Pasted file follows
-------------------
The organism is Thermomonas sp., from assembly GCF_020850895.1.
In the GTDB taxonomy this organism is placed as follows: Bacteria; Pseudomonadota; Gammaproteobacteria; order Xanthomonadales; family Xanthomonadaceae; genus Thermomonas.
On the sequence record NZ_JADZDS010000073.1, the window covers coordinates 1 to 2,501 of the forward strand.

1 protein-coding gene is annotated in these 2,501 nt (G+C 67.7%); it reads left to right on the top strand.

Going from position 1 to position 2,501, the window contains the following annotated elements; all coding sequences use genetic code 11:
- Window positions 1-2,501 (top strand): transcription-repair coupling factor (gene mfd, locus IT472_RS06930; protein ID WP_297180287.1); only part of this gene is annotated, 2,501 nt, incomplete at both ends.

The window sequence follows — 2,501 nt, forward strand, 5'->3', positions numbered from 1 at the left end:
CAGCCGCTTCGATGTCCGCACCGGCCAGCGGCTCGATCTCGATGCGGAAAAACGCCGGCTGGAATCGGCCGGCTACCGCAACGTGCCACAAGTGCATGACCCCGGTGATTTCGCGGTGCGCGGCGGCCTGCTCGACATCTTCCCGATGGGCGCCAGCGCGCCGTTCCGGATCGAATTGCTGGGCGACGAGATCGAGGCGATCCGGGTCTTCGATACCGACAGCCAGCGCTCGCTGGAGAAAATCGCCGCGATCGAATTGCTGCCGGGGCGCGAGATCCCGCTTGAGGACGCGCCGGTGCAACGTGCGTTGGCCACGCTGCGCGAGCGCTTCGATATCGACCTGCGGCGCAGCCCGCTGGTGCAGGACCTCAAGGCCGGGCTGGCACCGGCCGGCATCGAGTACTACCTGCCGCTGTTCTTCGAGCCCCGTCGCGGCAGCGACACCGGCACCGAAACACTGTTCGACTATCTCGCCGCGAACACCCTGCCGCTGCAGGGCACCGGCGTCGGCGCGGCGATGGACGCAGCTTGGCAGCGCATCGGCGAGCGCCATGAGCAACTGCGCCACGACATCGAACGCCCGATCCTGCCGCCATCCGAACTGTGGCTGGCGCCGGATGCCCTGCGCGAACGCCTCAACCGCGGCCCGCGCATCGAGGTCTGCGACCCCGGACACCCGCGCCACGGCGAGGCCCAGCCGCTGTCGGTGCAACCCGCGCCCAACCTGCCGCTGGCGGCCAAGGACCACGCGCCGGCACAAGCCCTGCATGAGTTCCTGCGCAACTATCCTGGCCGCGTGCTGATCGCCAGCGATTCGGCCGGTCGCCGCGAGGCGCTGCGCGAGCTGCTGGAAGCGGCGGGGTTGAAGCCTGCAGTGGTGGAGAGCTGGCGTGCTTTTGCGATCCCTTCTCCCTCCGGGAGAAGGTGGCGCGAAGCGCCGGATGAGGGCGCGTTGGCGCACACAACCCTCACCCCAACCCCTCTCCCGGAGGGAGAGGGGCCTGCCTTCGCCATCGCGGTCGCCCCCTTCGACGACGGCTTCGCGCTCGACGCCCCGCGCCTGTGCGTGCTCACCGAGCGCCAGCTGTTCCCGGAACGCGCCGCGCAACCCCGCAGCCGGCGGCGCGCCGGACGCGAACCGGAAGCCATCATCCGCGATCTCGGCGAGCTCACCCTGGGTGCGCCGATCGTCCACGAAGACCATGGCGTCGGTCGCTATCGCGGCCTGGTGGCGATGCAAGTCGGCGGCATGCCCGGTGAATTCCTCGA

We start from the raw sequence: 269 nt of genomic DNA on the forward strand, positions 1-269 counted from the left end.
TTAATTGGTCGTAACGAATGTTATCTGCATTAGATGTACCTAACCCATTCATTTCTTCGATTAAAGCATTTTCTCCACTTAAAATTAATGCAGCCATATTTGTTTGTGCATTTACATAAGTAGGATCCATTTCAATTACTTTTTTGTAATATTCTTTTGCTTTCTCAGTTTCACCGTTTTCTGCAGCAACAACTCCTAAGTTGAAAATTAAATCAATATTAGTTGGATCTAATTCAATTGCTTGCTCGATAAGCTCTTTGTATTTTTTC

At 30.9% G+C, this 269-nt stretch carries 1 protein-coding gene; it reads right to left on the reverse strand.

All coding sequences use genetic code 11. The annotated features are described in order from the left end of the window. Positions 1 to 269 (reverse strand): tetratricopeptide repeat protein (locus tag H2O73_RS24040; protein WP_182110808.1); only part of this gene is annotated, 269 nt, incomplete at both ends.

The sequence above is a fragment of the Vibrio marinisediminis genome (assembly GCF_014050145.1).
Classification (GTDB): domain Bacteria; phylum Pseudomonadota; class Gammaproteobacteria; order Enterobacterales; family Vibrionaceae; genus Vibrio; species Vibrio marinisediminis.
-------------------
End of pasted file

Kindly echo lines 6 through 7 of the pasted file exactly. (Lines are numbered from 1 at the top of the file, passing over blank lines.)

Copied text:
- Window positions 1-2,501 (top strand): transcription-repair coupling factor (gene mfd, locus IT472_RS06930; protein ID WP_297180287.1); only part of this gene is annotated, 2,501 nt, incomplete at both ends.

The window sequence follows — 2,501 nt, forward strand, 5'->3', positions numbered from 1 at the left end: